Jenever: Typical Hasselt regional product
Throughout the centuries, jenever has taken many forms. In better times grain was the main ingredient, but in less prosperous years molasses was used. In some regions it has a spicy flavour, whilst in others the flavour is somewhat detached and neutral.
Jenever has both proponents and opponents: those who regard it as a source of pleasure and those who see it as a cause for concern. Accordingly, the government has a love-hate relationship with jenever: on the one hand jenever is a good source of revenue, but on the other a danger for public health.
Jenever is part of the region's living immaterial heritage, made by distillers now and in the past, who use top quality ingredients and expertise to give such a unique taste to their end product. All agricultural products that contain sugar or starch are suitable raw materials:
- Sugar is converted into alcohol through fermentation.
- Starch can be converted into sugars, which can then be fermented.
The alcohol, which spontaneously arises after fermentation, is concentrated through distillation. The end result is a 'stiff' drink. And similarly, cognac is made from sugars from grapes, calvados with the sugar from apples, and kirsch using cherries. For whisky and grain jenever, starch from grain is used. The distillation occurs in three steps:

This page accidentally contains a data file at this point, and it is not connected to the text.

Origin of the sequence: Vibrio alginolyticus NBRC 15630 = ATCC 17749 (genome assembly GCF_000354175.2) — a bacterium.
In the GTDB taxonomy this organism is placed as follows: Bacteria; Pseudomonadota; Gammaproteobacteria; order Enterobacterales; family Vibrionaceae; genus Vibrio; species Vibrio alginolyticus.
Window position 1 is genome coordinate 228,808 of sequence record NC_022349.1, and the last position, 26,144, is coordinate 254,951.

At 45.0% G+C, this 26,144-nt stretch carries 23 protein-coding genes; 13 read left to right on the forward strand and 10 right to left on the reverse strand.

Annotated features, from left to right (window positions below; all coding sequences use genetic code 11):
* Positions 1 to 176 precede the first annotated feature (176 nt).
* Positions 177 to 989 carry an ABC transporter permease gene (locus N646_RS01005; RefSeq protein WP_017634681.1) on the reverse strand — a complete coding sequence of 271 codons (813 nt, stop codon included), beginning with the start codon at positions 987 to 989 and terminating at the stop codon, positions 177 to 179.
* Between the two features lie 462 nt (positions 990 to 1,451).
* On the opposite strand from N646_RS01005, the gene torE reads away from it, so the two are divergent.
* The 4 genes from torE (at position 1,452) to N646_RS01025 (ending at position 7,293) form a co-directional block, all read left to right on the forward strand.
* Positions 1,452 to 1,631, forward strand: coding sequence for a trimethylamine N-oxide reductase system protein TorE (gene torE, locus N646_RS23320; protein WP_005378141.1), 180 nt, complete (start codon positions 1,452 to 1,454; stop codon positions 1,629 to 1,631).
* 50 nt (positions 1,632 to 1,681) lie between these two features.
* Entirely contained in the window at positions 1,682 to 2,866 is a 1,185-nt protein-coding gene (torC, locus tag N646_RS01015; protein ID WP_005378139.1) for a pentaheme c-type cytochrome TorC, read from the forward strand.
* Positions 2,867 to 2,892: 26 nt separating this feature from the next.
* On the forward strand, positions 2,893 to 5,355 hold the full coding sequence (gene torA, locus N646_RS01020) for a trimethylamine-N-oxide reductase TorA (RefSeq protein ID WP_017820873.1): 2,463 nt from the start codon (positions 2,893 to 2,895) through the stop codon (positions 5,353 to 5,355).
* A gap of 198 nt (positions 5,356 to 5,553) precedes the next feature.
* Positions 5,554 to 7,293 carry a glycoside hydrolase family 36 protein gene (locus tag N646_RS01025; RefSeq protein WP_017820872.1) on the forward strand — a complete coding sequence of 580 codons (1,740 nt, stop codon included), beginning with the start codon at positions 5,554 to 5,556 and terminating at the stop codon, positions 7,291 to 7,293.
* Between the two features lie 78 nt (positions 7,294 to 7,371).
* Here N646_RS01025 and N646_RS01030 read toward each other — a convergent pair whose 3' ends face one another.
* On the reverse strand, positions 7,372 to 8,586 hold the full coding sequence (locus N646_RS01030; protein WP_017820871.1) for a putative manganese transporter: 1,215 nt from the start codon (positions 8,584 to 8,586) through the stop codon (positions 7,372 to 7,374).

- Malting process
- Production of a grain eau de vie or malt wine
- Finishing off to a grain jenever
Appelation d’origine contrôlée
Since 15 January 2008, Jenever has been protected by the European Union in terms of its geographical origin, as was previously the case with whisky and cognac. Jenever therefore receives its own ‘appelation d’origine contrôlée’, as it is called in wine jargon.
In concrete terms, this means that drink bearing the name jenever, genièvre or genever may only be distilled in Belgium, the Netherlands, France (Nord and Pas-de-Calais regions) and Germany (Nordrhein-Westfalen and Niedersachsen).